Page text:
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Continuous Integration Is a Hack!

Continuous Integration is a hack!” said my friend Ben Rady years ago during a discussion on CI hosted by Stelligent. At the time, I was incredulous! How dare someone question the value of CI, especially when we had just finished writing a book about it! What’s more, our book had been nominated for a prestigious Jolt award; indeed, the following day, our CI book won it!

In retrospect, Ben’s point was poignant: CI is reactionary. You still have to wait some amount of time to ascertain correctness. That is, CI implicitly relies on a passive process to run a project’s build and any corresponding tests. If those tests fail, you are of course, notified. Nevertheless, that notification is somewhat delayed: by the time a CI process runs the tests and reports on their status, you’ve already moved on to the next task. So much for failing fast!

On the other hand, if tests, which are arguably the quintessential proof of valid integration, are run continuously, then there’s no wait time to ascertain issues! Ben’s stance is really no surprise (especially if you know him) as he went on to play a major role in Infinitest and co-author Continuous Testing: with Ruby, Rails, and JavaScript. I’ve come to realize Ben’s wisdom since then and have become a huge fan of Continuous Testing.

A more proactive means to ensuring all is kosher with a code base is to continuously run your tests as you work. In fact, an even more superior process would be to run any tests for code that has changed. That is, once a mapping has been established between code under test and a corresponding test, then when that code changes, the quickest, arguably most effective way to ensure that code isn’t broken is to run its test(s).

One efficient way to ascertain mapping is to name tests after the code they verify proceeded with a test moniker. For example, an Account object would have its corresponding test called AccountTest (or AccountSpec, etc). Any time the Account object changes, then the AccountTest would be run.

Continuous Testing is an established practice in the world of Ruby. A great framework that facilitates it is called Guard. Briefly, Guard is a framework for watching a file system and sending out a notification upon some event (like a change). With Guard, you can define specific file matching patterns and a corresponding action to take when an event is triggered. You can probably see that this linkage facilitates running tests continuously.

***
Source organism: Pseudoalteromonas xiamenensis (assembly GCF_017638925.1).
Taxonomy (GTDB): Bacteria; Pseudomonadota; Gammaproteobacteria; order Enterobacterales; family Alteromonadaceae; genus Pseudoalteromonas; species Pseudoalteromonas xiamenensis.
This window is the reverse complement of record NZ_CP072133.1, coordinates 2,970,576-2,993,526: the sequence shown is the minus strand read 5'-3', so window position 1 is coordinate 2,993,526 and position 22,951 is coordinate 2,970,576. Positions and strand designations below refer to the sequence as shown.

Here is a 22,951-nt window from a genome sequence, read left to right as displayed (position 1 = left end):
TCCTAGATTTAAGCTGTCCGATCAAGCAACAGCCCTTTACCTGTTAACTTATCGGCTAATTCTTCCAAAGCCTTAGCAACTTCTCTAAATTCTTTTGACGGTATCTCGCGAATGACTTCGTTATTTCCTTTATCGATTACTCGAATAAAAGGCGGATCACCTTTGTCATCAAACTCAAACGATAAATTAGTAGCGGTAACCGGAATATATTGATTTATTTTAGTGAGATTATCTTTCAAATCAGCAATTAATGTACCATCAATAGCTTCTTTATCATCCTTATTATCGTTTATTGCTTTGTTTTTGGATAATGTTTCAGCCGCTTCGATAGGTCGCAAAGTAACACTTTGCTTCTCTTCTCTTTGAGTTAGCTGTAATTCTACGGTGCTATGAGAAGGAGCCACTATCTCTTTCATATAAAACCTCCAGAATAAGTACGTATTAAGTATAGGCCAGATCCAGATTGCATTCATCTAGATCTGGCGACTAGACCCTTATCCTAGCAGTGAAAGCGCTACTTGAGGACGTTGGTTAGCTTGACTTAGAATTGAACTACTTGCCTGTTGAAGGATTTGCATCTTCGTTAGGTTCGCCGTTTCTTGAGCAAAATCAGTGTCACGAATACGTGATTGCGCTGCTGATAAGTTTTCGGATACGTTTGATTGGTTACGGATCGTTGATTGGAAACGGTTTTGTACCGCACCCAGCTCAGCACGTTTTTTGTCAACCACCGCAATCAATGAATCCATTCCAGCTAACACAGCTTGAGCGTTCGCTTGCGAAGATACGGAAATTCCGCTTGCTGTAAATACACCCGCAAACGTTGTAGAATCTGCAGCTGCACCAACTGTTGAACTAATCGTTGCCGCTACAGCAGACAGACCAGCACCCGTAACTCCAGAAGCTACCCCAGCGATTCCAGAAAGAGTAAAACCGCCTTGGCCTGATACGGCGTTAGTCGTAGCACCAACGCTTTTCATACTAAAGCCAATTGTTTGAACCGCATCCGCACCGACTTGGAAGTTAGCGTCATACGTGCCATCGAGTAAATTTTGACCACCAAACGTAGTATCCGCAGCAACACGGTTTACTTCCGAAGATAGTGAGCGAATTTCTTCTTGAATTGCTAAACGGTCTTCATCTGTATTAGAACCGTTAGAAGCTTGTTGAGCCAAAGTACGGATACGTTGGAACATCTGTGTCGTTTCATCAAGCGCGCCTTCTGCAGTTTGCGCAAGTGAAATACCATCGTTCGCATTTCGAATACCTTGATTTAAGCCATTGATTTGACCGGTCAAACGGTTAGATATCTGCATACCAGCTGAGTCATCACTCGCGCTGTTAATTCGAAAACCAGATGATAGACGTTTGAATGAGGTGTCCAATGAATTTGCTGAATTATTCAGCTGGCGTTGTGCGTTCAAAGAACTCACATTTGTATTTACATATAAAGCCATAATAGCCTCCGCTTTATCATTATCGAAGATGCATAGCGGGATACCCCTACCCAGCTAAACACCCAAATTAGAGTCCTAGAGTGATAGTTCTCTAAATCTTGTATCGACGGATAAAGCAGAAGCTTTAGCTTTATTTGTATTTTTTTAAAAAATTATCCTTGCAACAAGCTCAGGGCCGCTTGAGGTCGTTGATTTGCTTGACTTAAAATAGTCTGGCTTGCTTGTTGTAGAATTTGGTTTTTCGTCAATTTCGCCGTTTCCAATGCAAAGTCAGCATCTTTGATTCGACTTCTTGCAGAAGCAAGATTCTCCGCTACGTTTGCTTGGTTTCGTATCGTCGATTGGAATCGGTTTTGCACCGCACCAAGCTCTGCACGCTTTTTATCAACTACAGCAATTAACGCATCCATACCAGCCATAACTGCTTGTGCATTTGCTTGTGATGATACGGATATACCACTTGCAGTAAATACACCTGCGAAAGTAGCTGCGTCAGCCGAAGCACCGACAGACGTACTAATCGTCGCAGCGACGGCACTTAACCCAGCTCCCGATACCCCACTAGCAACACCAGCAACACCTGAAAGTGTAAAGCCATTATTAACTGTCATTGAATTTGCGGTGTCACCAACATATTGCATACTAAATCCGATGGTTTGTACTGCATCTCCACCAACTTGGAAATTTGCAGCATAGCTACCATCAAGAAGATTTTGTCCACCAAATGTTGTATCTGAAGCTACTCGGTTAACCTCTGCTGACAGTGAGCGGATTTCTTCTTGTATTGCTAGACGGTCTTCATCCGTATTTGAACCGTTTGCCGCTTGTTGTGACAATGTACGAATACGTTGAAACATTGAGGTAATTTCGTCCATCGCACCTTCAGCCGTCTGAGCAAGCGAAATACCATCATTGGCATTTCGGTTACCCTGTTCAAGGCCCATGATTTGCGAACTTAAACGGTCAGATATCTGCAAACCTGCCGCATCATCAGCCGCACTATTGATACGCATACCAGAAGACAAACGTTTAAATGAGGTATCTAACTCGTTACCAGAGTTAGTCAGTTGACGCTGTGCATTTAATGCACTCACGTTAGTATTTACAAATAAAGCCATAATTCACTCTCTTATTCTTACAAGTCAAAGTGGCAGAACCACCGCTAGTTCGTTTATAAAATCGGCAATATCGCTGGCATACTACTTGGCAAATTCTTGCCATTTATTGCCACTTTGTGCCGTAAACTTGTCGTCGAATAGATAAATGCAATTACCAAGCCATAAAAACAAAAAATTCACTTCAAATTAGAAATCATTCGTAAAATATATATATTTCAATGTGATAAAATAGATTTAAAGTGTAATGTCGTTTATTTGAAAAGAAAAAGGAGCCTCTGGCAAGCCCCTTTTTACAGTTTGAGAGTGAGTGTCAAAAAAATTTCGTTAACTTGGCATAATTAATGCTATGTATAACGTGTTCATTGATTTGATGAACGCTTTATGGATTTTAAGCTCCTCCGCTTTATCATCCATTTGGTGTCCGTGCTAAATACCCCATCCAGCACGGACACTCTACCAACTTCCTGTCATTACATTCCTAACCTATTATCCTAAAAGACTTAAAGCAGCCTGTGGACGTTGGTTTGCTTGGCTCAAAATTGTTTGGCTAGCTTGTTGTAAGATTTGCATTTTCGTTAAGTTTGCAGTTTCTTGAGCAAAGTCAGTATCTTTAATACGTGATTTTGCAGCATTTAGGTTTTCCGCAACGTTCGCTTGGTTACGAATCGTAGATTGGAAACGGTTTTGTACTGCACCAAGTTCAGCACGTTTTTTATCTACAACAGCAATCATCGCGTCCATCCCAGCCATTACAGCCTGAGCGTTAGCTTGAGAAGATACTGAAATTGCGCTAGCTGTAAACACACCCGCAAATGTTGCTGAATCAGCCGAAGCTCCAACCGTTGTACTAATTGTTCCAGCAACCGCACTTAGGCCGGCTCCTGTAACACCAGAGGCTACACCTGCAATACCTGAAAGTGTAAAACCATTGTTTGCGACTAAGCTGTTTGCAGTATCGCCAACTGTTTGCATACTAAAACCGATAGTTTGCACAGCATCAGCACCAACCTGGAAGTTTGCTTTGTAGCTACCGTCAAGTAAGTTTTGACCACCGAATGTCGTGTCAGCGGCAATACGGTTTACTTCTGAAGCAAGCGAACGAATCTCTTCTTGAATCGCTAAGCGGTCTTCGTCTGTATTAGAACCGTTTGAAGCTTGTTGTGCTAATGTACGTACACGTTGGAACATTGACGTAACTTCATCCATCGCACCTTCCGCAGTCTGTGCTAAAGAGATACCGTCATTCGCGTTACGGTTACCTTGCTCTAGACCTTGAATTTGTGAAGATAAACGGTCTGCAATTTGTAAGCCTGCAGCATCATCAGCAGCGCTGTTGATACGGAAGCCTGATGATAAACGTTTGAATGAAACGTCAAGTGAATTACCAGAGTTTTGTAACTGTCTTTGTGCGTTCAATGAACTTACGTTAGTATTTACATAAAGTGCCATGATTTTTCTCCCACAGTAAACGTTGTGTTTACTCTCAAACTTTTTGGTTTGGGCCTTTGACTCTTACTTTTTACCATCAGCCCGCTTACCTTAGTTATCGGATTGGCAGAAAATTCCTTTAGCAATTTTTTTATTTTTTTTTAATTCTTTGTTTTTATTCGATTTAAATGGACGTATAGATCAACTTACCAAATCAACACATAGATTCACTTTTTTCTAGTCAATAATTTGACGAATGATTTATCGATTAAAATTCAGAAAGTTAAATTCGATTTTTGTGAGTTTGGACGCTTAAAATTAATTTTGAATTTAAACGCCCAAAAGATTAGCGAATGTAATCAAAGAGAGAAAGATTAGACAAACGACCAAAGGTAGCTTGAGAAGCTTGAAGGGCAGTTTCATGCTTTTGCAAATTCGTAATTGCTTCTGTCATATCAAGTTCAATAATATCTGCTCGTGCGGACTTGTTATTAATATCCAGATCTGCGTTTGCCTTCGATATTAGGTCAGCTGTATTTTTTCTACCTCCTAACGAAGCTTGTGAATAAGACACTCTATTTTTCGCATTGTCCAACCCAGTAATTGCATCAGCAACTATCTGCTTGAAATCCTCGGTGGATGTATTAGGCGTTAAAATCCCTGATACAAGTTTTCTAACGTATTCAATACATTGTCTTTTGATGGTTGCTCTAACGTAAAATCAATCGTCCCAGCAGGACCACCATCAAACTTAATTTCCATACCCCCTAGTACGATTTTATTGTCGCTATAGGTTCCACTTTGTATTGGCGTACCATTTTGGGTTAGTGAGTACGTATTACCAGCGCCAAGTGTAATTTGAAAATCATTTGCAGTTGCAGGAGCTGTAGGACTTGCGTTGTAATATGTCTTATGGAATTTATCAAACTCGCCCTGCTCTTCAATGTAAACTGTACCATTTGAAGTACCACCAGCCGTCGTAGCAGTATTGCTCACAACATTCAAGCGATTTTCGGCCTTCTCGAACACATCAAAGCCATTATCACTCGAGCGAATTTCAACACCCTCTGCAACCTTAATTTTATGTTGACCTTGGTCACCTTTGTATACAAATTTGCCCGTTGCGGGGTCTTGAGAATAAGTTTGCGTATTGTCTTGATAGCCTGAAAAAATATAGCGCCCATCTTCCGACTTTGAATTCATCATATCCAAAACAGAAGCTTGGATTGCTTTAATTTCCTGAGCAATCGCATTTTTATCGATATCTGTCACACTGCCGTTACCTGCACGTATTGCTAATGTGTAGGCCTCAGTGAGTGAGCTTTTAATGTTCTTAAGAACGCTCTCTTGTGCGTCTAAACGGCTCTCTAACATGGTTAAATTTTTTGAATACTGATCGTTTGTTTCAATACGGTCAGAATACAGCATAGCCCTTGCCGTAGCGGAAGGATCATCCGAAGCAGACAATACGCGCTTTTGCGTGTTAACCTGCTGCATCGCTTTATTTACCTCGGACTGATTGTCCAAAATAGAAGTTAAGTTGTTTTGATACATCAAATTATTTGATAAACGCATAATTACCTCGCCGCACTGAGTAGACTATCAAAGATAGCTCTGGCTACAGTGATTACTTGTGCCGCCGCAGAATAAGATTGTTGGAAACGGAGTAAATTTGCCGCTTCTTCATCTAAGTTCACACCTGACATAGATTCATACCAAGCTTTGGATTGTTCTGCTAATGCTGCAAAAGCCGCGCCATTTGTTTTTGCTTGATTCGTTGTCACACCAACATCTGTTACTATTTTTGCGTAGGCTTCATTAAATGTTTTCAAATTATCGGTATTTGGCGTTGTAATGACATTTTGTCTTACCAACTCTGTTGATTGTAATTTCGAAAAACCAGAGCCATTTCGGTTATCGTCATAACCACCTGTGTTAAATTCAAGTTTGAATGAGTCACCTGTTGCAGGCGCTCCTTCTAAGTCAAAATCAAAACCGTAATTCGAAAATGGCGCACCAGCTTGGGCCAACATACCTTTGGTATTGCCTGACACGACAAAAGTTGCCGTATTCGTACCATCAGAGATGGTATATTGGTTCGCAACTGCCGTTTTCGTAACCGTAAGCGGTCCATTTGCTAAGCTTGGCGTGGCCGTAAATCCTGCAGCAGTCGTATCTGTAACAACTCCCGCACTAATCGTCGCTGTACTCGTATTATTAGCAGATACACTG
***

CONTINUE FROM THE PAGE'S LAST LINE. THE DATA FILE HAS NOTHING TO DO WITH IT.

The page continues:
There’s really no corollary framework or tool in Java (other than Infinittest and other IDE tools). Nevertheless, you can use Guard to continuously test a Java project. I wrote about how to do it with an Android over two years ago and about 6 months ago I got involved in a Guard plugin for Gradle, dubbed Guard::Gradle.

To use Guard::Gradle, you’ll need to have Ruby installed. For those on OSX, you already have Ruby. Once you have Ruby installed, the installation of Guard::Gradle couldn’t be more easy: just open up a terminal in your desired Gradle project and type:

Simple installation!
$ curl | bash -

The above command will download a script and execute it. That script will:

  • Install Ruby’s Bundler
  • Install the Guard::Gradle plugin
  • Create a default Guardfile
  • Create a Guard launcher script, dubbed

Therefore, after you run the above command, just execute to start Guard::Gradle! Any time you change a file in your source tree, a corresponding test will be executed using the Gradle test task.

The default Guardfile assumes a standard Gradle project setup, with source code located in src/main. In fact, if you are curious, take a look at the generated Guardfile and you’ll see:

Default Guard::Gradle Guardfile
guard :gradle do
  watch(%r{^src/main/(.+)\.*$}) { |m| m[1].split('.')[0].split('/')[-1] }

That watch command examines the src/main directory and attempts to execute a matched file’s test. If no test is found, all tests are run. So either way, if a change happens, you’re covered with some amount of tests. which ostensibly updates your local directory with all upstream changes). Consequently, if upstream changes have broken your local branch, you’ll know instantly. No more need to remember to “run the tests” – they’re always running.

Of course, Continuous Integration isn’t a hack. But Ben made a prescient point back then: if you want to fail fast and shorten the time to detect failures, why not do it at the source? Why not know instantly while you’re working instead of some later time after you’ve moved on? Assuming your project has tests, then Continuous Testing is the answer. Continuous Testing is the proactive yin to CI’s reactive yang.

Check out Guard:Gradle today and know instantly when you’ve made a breaking change! Now that’s something everyone can dig, right?